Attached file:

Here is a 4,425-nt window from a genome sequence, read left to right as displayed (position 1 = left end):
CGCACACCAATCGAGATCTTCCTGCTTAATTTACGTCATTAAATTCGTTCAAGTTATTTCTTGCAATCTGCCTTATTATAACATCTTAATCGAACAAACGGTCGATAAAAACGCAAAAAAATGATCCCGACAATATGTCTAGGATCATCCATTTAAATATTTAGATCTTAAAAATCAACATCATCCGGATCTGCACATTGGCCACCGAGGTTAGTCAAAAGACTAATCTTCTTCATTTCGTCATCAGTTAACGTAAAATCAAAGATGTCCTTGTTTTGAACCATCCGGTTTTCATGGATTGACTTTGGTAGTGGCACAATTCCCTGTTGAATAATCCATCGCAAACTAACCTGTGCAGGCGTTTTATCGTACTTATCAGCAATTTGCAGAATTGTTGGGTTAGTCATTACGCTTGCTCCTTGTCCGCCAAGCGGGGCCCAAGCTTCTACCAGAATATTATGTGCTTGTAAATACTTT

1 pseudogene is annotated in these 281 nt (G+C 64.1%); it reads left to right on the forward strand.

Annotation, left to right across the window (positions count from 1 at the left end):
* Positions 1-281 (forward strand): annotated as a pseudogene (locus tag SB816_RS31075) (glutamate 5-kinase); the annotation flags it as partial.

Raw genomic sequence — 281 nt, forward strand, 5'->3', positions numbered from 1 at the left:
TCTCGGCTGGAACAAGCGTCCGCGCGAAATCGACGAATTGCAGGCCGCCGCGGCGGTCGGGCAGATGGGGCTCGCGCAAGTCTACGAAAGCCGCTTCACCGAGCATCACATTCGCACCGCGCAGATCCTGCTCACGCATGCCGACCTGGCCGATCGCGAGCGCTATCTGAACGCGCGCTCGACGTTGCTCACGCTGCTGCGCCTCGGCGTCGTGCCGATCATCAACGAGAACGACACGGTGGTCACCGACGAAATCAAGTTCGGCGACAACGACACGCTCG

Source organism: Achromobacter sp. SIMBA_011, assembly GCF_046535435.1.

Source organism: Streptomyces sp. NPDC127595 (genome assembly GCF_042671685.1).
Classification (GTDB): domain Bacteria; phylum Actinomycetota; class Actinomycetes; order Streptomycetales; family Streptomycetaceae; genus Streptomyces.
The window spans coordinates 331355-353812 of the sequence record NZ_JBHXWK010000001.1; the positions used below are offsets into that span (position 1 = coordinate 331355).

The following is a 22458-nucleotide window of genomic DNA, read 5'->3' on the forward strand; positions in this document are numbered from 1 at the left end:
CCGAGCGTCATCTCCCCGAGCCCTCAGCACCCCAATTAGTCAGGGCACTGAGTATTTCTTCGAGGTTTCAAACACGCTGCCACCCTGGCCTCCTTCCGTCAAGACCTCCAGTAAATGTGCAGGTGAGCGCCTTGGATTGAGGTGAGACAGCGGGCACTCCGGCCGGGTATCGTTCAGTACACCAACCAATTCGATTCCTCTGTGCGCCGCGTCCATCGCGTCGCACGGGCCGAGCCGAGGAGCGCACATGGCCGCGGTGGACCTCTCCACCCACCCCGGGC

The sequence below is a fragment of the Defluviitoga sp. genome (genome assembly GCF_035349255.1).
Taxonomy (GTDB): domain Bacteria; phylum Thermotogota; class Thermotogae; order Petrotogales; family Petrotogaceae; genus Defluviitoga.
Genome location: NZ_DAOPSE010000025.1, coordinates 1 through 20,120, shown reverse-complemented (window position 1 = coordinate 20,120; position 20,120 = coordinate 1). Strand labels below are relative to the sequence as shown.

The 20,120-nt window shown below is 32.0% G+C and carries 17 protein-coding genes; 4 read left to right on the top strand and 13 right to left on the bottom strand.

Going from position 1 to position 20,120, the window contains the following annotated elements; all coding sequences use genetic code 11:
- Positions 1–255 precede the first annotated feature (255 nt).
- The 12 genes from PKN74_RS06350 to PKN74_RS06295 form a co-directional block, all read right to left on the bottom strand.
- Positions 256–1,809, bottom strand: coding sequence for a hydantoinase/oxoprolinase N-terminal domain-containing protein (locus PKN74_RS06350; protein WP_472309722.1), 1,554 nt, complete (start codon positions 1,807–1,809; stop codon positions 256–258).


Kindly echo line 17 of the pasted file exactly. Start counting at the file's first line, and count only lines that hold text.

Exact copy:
The 20,120-nt window shown below is 32.0% G+C and carries 17 protein-coding genes; 4 read left to right on the top strand and 13 right to left on the bottom strand.